Identity and Violence: The Illusion of Destiny Amartya Sen

Allen Lane, pp.215, 14.99

There are few pleasures more reassuring than that of disagreement with some of the contents of a book that is closely argued, extremely well-written and clearly the work of a highly civilised, cultivated and decent man. Such a pleasure is reassuring because, in a hate-filled world, it reminds us that identity of opinion, which makes for dullness, is not necessary for the establishment of high regard.

In this short and bracing book, Professor Sen inquires into the question of human identity, and the practical consequences of the various answers that may be given to it. The question is of the greatest possible urgency in the modern world for obvious reasons, and Professor Sen’s view is informed by, if not the outright consequence of, an unforgettable childhood experience: during the violence that preceded partition in Bengal, he witnessed a fatally injured Muslim seek refuge in his parents’ garden. The man’s attackers viewed him as a Muslim and nothing else, and since Muslims were their enemy, they felt entitled, perhaps even duty-bound, to do him to death.

The author insists that our identity is not monolithic: we all of us have many identities that are not mutually exclusive. For example, I am British, a doctor and a writer, among other things, and at various times, depending on circumstances, each of these non-contradictory identities, or aspects of my identity, is more important than the others to me. No one should think of himself or anyone else as having a single important aspect of his identity, for to do so is to risk treating others, and being treated oneself, in the way in which Muslims and Hindus treated one another in the run-up to Partition.

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There is much wisdom in this (I have myself quite often experienced, for example, a much greater sense of identification with foreign doctors than with many of my own compatriots abroad) and yet there is something evasive about it too; the result perhaps of having too long frequented people who live by reason and discussion to an unusual degree.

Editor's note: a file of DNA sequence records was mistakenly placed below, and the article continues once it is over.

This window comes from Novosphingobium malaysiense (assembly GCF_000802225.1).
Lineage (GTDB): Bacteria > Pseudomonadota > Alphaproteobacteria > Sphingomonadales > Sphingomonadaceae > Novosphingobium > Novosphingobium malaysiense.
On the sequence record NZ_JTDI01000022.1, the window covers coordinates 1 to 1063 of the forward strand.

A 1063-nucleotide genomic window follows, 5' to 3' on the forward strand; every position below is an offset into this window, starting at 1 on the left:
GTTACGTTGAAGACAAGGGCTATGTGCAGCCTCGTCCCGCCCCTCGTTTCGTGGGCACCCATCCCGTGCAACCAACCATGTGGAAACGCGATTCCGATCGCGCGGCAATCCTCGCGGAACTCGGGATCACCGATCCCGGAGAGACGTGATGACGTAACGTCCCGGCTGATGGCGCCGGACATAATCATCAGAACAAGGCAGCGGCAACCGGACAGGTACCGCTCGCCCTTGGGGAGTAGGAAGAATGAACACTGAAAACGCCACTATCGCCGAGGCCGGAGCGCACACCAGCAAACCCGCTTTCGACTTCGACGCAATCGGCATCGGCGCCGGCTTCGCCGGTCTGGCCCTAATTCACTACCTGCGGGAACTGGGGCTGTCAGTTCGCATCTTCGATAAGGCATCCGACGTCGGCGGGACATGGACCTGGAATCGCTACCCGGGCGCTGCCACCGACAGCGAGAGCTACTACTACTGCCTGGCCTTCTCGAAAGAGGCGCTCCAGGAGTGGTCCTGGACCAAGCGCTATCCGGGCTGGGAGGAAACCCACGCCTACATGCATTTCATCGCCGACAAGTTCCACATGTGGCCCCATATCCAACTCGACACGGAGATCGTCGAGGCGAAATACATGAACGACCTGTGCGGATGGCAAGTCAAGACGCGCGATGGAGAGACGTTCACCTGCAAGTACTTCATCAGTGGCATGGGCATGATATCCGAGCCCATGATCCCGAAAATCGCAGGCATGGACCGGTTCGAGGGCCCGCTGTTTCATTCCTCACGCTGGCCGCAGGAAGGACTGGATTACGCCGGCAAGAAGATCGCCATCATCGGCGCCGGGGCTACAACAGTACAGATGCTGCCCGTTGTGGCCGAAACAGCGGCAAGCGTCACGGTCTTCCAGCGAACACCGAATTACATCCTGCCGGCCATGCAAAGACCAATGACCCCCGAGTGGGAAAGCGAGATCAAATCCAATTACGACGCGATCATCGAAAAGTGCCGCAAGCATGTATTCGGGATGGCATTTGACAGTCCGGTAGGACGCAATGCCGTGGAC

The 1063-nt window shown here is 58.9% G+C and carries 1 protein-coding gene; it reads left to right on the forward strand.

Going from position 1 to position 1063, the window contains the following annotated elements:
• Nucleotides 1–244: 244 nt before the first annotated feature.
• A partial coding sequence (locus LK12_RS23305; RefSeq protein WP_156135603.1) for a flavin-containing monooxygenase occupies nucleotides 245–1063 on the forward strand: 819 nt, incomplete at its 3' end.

It would be a first-rate thing if people ceased to perceive each other as having one single identity that outweighs all others, but unfortunately it is sometimes necessary. No doubt a Nazi could also be a father, a lover of Schubert lieder and even a philosopher; but at a certain period in history it was identity as a Nazi that counted.

No doubt Professor Sen would reply that this was because the Nazi had himself adopted the one-dimensional notion of identity, both of himself and, most grievously, of others. But it seems to be a fact about the world that hostility based upon binary identification — them and us — is not to be quite so easily wished away. I don’t think, for example, that his argument would cut much ice with an Islamist.

This is not the place to argue whether or not there is something intrinsic to Islam that makes it inimical to modern notions of equal rights and genuine religious and cultural plurality. Suffice it to say that I personally think Professor Sen is too sanguine on this matter. Appeals to the memory of the Mughal Emperor Akbar, who was open-minded to the point of tolerating outright atheists, but who was not universally acclaimed by his fellow-Muslims, does not quite answer the case: I don’t think he would survive long nowadays.

All the same, the author is quite right when he argues that Mr Blair’s attempt to counter the spread of Islamism by finding and promoting moderate Muslim clerics is thoroughly misconceived and reinforces the idea that the only thing that matters about Muslims is that they are Muslim. This, of course, is precisely what the Islamists want.

Identity and Violence is a book both rich in ideas and easy to read, a model of its kind. I would love to send it to Osama bin Laden and have his reply to it.

This article first appeared in the print edition of The Spectator magazine, dated